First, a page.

Is it normal to relapse?
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19-11-2015, 08:01 PM
RE: Is it normal to relapse?
(19-11-2015 02:26 PM)Dom Wrote:  
(19-11-2015 02:20 PM)FreeThinker1994 Wrote:  Thank you all very much.

I was thinking, and I also wanted to share that I'm offended when religious people tell me "I could never choose to be an atheist" when reacting to my atheism. I don't feel I have a choice. I can only believe in what I see as objective truth. I really wish god was real, and I wish there was a religion that offered some kind of salvation after death.

I want God to be real so much that sometimes I break down into tears over it. But my wanting a God doesn't make it so. I want to believe truth, even if it is uncomfortable. I just wish people would understand that.

It's not a choice for me. I couldn't make myself believe if my life depended on it.

Ditto!

DJ

Live Better...Help Often....Wonder More
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21-11-2015, 12:25 PM
RE: Is it normal to relapse?
(19-11-2015 04:20 PM)Banjo Wrote:  Hey how's it going?
Not too good by the sounds of it.

Having never believed in these obviously man made deities I have a few questions. Forgive me as I am a bit hung over from drinking two Japanese beers and over medicating last night. Long story...

1. Why do you want there to be a god?
Because I like the idea that there is some conscious being who is in control over everything, everywhere, and that they have put everything in my life in such a way so that things work out. They point me toward the right opportunities, and when I struggle or fall off the horse, I'm confident that they have created this as a lesson to make me stronger. I really like this idea, and I know I can try to believe it if I really want, but I know that doesn't make it true. Even so, it's a nice idea.

2. Why do you break down into tears?
Because I used to be very lonely, but I would talk to "god" and not feel lonely anymore. When I lay down for bed or am driving in the car, times when I would normally talk to god, I start crying, because the feeling of being alone is a lot sharper without that. The idea that I've always been alone and just talking to myself also makes me angry at the various clergy I've spoken to over the years for making me believe and do ridiculous things.

3. Is it death that scares you?
I've never been near death before, but I have the sense that I am not scared of death. If I died today I'd be disappointed because there are things I would like to do, but the work I do and the field I study has really helped my understanding of death.

4. Which of the many gods do you do you or did you follow?
I was a Christian. I was reared in the Eastern Orthodox tradition, and I identified with Roman Catholicism - the sect of Christianity of my family going back centuries.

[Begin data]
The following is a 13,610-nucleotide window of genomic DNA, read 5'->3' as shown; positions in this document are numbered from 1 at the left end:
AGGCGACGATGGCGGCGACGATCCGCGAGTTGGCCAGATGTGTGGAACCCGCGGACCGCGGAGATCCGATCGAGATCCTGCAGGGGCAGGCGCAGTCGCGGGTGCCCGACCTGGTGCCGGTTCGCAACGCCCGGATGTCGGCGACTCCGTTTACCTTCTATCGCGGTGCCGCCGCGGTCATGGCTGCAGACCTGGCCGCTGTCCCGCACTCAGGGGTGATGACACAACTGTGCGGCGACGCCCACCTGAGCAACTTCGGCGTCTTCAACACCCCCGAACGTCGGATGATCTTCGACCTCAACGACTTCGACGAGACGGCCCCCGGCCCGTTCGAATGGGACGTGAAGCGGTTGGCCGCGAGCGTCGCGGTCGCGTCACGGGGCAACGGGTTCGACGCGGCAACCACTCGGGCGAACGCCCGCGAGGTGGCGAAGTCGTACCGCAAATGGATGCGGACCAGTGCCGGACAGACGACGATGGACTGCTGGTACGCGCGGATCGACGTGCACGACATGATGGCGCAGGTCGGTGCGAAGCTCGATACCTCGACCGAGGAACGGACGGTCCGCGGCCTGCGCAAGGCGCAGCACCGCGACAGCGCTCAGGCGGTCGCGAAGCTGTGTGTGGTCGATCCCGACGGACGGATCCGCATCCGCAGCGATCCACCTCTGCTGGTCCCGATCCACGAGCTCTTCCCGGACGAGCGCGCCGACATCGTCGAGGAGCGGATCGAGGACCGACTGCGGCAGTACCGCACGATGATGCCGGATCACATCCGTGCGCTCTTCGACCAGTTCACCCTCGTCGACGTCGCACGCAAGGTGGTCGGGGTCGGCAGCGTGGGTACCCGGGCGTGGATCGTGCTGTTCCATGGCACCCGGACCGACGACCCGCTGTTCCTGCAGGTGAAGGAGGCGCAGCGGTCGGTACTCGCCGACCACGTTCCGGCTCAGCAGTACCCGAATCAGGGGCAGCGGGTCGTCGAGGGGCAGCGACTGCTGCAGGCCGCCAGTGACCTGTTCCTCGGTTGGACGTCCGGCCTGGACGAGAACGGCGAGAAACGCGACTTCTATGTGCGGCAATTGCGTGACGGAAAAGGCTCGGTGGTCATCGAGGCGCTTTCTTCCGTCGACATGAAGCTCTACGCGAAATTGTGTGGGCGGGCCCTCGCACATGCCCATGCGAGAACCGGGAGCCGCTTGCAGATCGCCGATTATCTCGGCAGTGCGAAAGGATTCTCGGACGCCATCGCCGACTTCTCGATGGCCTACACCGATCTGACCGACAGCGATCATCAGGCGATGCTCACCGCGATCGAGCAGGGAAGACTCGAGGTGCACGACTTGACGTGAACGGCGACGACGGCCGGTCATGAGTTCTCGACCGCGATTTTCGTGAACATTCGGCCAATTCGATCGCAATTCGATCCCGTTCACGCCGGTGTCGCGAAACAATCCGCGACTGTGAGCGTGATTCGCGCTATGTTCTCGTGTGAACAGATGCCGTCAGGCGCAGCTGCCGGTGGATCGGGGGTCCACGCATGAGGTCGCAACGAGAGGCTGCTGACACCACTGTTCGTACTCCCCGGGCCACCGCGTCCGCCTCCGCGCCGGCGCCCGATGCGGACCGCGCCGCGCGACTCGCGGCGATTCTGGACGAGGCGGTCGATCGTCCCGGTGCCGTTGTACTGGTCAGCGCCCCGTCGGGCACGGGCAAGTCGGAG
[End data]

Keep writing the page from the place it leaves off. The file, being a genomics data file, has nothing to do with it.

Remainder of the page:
5. Do you expect heaven, hell or hades if there is an afterlife? or perhaps another?
Right now, I expect just to die. When I was religious, I was raised with the idea that when one dies, if one was close to God in one's life, God's love would poor out over the soul and it would feel blissful. If one hated God in one's life and did everything to displease him, the soul would feel as though it was in hell when overwhelmed with this love.

At this point, I don't expect any of it because I know it's probably not real. Why should it be any more real than the ideas of other religions?


6. Do you read much?
I do!

7. Have you read the bible in full?
I have read the new testament in full. Not the old testament, because as a Christian, I knew there were ways of interpreting the OT in certain ways, and without the dedication to buy a commentary or study version, I didn't sink my teeth into the OT.

8. The koran?
I've read half of it - it's sitting on my shelf now, waiting to be read.

9. Homer?
No, not since an abridged version of The Iliad in highschool.

10. What is it you need from a god that you cannot find yourself?
Salvation. "True love", as Christianity defines it. Constant companionship with uncompromising understanding.
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25-01-2016, 02:02 AM
RE: Is it normal to relapse?
It is normal to relapse. Here I am again after my 2nd "major" event of leaving my faith behind, which has been marked with several mini events along the way, in which I just don't attend services but I still pretty much believe, but am at odds with myself and how I fit into the religion. Well, more like I'm at odds with how I don't fit into the religion.

I'm so wishy washy about it that folks on both sides of the fence aren't sure what to think about my beliefs. Christians don't know how long I'll be in church consistently for, and atheists aren't sure if I'm really de-converted or not. I think my advice to you would be the advice I'm trying to follow myself: To hell with anyone else. Despite the amount of people in our lives, we alone are responsible for our inner lives, and it's up to us to sort it out no matter who can hang or who can't. Hell, my own wife believes I'll be a Christian again within 2 years. I don't blame her. I told my close friend just recently, who knows what I will wake up and believe tomorrow? But at this point, I've acknowledged that my beliefs aren't compatible with the reality of things, and I only return to the faith for the same reason a drunk returns to a bottle. It comforts me. It helps me not deal with universal uncertainty because I don't have to think about it. It gives me community. It gives me a sense of peace.

We're gonna make it though, man.

“If a believer demands that I, as a nonbeliever, observe his taboos in the public domain, he is not asking for my respect, but for my submission.” ― Flemming Rose
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25-01-2016, 10:43 AM